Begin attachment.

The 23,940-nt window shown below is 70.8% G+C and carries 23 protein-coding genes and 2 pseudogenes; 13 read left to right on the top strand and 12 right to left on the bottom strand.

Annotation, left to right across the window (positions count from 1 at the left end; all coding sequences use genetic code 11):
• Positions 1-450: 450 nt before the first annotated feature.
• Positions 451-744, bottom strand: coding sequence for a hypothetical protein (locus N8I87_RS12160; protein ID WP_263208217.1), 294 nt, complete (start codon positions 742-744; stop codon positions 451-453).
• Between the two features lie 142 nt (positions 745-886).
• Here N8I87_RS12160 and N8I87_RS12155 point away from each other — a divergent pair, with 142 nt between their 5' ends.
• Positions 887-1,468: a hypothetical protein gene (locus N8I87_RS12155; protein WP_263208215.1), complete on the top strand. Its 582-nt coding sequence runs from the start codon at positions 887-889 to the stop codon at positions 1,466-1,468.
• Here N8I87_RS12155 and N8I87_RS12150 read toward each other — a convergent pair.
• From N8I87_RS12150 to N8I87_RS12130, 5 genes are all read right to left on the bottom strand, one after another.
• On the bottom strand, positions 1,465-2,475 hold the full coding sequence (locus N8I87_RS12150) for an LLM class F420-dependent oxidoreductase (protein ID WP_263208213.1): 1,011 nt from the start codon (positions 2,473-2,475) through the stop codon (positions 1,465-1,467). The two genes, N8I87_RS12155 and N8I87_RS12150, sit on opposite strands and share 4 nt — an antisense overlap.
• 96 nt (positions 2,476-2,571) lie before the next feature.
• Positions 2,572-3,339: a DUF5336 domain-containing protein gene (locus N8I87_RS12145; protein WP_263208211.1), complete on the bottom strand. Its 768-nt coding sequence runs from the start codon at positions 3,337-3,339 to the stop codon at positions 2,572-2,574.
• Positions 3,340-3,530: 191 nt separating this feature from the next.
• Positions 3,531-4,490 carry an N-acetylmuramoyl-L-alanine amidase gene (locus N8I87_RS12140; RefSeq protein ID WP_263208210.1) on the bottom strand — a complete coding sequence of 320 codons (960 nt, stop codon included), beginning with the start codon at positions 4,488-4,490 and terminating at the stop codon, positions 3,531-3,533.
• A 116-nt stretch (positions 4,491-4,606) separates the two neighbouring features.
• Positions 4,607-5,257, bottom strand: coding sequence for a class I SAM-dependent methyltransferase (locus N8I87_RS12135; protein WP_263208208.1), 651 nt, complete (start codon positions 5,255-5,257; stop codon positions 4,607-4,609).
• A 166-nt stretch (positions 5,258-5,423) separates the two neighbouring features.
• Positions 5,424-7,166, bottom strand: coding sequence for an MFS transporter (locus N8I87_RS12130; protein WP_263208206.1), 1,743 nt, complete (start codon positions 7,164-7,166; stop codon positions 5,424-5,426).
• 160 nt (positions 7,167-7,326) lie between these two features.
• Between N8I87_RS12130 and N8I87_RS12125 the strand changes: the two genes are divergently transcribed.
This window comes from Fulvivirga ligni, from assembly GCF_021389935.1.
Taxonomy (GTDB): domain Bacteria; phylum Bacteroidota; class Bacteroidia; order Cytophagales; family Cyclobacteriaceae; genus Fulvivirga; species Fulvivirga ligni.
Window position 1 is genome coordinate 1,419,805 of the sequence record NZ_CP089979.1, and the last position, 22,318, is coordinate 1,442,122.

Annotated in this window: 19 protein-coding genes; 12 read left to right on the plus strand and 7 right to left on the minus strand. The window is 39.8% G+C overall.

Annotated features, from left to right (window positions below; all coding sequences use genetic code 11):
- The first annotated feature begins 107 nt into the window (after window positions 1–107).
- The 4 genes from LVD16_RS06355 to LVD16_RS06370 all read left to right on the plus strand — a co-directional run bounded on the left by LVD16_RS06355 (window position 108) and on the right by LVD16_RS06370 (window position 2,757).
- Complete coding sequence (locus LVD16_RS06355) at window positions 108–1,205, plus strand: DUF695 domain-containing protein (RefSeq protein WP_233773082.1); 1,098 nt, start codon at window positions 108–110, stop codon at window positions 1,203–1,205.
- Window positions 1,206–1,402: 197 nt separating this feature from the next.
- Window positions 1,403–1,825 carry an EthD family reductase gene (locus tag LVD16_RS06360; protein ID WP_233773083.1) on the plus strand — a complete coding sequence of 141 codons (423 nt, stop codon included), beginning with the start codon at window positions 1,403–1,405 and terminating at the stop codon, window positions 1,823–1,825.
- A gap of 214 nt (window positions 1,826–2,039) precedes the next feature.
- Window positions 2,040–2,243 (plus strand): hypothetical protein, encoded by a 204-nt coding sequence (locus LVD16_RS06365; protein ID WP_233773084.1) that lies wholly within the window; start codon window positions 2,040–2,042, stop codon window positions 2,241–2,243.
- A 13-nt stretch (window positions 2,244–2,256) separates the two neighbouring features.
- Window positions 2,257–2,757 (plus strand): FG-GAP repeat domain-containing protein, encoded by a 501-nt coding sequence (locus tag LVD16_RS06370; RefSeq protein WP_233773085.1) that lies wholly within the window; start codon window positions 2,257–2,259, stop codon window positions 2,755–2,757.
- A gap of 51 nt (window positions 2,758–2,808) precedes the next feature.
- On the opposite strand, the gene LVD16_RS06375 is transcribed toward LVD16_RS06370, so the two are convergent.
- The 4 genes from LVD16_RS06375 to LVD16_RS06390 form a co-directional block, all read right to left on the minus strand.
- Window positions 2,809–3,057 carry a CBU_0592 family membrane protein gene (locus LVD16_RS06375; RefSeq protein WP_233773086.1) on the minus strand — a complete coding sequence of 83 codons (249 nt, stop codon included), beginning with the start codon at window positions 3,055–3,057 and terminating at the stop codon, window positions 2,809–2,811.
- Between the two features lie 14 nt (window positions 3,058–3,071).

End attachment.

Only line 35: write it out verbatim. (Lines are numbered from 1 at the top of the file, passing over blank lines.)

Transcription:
- A gap of 51 nt (window positions 2,758–2,808) precedes the next feature.